After weeks of pressuring the state, the Ohio Democratic Party has filed a lawsuit in Franklin County Common Pleas Court to allow local boards of elections to install more secure ballot drop boxes.
The lawsuit comes two weeks after Republican Secretary of State Frank LaRose issued a directive prohibiting county election boards from installing drop boxes anywhere but an election board. In many counties, that puts the ballot box outside of population centers and mostly inaccessible without a car.
Ohio Democratic Party chair David Pepper said the goal of the lawsuit is to clarify whether the law limits each county to a single drop box. Pepper said he thinks it’s not too late to add more boxes before Election Day on November 3.
“My hope would be that we wouldn’t get caught in endless litigation. This is something that almost everyone is looking at agrees is simply pro-voter," Pepper said.
Pepper said counties could use federal pandemic relief funds to add more drop boxes, because they reduce crowds at polling places, allow people with health concerns to vote from home and help with stress on the postal system.
Democrats and voting rights groups have pushed for ballot boxes in several states, citing a document from the U.S. Election Assistance Commission that recommends states maintain one secure ballot drop box for every 15,000-20,000 registered voters.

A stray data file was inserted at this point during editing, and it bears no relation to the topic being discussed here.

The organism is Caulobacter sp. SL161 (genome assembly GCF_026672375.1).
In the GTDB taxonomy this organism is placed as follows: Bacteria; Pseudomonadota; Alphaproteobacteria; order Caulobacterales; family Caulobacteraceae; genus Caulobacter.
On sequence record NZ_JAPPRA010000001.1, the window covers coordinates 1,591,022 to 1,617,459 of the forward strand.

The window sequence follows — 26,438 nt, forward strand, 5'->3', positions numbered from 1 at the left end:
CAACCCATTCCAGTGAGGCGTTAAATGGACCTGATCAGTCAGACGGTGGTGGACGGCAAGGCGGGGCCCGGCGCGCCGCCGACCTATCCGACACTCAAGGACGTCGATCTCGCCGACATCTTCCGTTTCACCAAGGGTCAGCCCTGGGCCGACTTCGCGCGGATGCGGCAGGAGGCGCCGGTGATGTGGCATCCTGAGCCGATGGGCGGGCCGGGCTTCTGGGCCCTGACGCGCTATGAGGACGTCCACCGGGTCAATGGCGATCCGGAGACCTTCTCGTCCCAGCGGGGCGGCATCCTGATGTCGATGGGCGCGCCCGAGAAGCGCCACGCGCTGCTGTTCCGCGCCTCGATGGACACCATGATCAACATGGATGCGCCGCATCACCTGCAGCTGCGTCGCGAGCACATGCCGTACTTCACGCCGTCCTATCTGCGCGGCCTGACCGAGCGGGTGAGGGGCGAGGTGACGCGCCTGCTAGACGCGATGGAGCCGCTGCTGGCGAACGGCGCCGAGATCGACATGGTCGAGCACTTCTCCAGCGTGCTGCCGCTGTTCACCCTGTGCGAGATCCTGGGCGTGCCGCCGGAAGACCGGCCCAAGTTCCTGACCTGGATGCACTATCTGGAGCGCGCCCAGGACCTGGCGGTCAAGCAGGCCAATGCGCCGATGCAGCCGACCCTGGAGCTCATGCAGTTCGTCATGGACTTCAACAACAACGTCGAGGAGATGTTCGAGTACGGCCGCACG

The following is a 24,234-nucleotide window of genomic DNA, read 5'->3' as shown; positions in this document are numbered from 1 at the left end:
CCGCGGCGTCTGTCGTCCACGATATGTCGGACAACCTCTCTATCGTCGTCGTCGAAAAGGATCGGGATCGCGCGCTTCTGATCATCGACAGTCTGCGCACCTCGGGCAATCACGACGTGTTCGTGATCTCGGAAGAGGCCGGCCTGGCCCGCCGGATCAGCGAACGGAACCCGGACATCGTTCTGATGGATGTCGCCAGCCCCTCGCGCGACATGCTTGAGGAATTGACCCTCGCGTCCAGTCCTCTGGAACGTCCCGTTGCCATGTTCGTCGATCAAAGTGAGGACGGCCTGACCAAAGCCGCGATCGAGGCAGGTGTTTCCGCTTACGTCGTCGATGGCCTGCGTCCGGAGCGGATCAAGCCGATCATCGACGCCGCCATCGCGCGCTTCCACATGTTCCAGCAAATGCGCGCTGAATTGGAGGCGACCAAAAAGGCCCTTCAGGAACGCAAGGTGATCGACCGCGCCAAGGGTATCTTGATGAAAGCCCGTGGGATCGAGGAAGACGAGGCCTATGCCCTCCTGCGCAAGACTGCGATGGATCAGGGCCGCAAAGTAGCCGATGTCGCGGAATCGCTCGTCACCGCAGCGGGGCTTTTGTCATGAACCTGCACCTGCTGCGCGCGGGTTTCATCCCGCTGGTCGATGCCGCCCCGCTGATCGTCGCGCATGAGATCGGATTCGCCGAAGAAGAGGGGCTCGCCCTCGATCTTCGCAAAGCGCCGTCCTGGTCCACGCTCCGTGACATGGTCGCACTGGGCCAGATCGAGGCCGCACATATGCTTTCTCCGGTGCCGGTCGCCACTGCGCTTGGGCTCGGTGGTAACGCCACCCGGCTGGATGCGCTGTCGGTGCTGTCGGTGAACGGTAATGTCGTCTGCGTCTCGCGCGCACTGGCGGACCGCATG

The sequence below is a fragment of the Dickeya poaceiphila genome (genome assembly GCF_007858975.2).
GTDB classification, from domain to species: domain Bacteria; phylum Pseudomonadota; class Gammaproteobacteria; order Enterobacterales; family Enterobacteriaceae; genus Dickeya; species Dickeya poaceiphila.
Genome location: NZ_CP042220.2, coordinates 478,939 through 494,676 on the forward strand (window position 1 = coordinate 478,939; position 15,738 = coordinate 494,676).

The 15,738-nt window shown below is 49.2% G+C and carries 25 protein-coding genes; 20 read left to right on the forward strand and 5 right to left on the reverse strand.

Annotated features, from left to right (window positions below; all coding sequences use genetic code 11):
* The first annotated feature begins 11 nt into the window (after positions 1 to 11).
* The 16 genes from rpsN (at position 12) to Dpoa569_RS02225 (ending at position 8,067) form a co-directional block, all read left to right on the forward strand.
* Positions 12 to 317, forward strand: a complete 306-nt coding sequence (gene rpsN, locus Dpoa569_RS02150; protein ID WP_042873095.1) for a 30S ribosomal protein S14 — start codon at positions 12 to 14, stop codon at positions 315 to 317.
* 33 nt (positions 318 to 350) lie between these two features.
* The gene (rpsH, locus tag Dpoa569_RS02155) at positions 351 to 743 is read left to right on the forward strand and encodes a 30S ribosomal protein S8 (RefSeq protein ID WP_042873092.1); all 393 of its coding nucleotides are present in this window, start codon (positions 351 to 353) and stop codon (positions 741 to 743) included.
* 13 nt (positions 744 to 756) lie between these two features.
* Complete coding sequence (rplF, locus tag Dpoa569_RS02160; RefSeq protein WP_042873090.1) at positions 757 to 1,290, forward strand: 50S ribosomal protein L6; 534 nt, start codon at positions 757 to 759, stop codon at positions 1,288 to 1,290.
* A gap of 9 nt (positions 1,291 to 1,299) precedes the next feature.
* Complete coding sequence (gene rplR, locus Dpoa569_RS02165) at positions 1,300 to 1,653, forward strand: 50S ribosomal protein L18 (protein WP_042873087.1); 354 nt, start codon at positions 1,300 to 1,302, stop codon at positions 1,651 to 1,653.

LaRose asked Ohio Attorney General Dave Yost for a legal opinion on the drop box issue, but dropped the request earlier this month, saying there wasn’t time to add more before early voting starts in October. Yost's office issued a statement saying LaRose’s request didn’t contain a specific deadline, and that Yost was about to issue an opinion when LaRose withdrew his request.
"Just under three months to go until Election Day, I don't think it's time to change the way we've don't things here in Ohio and add new drop boxes and questions about the validity of that and also to risk litigation," LaRose said at the time, adding that initiatives like expanding drop boxes must be approved by the Ohio General Assembly.
The deadline to request an absentee ballot is October 31 at 12 p.m. If you're voting through the mail, your ballot must be postmarked by November 2 to be counted. You can drop the ballot off at your county's drop box anytime before November 3 at 7:30 p.m.